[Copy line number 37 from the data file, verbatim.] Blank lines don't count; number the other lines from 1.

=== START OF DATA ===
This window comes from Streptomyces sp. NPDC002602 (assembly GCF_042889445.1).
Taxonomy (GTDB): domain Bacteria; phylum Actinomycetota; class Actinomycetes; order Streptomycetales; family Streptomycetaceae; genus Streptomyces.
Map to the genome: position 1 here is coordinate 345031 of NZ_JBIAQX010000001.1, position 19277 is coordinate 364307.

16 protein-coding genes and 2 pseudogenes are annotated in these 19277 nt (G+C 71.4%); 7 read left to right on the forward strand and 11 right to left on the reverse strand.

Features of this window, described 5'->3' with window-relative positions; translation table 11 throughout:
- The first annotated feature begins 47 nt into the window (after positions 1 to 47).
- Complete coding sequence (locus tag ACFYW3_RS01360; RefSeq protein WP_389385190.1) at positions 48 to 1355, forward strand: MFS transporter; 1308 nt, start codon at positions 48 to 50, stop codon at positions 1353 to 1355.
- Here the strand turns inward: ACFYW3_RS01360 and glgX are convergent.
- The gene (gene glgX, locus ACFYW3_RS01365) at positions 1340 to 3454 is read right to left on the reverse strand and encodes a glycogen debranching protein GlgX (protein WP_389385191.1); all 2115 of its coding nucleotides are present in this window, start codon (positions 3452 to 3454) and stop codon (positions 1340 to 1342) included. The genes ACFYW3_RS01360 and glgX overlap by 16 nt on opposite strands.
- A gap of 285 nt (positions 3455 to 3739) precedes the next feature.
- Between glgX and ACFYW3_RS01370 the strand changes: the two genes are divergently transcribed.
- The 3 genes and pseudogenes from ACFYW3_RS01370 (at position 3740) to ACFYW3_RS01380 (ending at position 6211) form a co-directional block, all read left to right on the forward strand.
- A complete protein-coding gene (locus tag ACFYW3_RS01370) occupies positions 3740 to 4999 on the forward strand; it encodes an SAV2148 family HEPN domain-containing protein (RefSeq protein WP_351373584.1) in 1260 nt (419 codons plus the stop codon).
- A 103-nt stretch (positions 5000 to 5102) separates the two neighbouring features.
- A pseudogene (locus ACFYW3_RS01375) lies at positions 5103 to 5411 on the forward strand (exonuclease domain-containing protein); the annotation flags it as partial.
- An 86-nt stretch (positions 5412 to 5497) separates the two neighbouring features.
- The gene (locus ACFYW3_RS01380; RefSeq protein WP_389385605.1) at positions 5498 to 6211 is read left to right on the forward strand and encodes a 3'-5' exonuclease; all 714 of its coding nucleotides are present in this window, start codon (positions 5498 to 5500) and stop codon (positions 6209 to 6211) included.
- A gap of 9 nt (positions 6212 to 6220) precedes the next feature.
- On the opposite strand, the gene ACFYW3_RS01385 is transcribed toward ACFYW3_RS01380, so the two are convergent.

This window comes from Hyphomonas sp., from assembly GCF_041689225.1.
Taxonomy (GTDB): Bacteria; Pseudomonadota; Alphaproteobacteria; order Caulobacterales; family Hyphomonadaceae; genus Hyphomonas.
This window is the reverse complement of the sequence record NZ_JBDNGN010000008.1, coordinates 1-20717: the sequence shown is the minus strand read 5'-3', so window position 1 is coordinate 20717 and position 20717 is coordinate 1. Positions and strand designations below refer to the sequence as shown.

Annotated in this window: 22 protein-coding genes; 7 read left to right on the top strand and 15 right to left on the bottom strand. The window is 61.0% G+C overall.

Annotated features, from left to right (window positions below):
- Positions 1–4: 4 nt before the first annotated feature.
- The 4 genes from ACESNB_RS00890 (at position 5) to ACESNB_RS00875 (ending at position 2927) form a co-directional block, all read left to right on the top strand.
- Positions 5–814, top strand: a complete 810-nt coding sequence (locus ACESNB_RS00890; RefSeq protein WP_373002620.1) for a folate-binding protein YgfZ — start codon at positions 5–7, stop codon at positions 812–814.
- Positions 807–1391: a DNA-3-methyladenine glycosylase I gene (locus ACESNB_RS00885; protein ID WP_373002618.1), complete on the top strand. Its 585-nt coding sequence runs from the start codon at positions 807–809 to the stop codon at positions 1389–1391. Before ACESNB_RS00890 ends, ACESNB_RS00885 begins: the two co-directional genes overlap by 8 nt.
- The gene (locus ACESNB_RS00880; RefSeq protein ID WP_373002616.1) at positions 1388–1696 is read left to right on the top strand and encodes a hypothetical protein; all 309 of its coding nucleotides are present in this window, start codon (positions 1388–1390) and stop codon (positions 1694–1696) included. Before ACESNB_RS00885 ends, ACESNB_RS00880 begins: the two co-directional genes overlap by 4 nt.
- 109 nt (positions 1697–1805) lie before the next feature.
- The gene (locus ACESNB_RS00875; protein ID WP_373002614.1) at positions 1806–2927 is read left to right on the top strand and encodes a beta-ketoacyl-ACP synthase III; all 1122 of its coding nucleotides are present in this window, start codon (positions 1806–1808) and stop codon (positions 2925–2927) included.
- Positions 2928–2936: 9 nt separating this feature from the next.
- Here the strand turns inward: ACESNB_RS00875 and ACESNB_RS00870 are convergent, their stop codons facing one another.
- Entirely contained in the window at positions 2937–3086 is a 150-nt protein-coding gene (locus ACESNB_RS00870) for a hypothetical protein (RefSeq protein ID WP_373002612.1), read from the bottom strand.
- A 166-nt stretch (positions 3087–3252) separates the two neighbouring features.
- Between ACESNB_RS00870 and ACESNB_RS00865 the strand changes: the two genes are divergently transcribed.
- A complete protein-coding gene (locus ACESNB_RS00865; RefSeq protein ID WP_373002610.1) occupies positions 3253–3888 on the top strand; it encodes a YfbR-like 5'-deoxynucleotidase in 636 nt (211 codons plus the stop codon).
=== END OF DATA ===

- A complete protein-coding gene (locus ACESNB_RS00865; RefSeq protein ID WP_373002610.1) occupies positions 3253–3888 on the top strand; it encodes a YfbR-like 5'-deoxynucleotidase in 636 nt (211 codons plus the stop codon).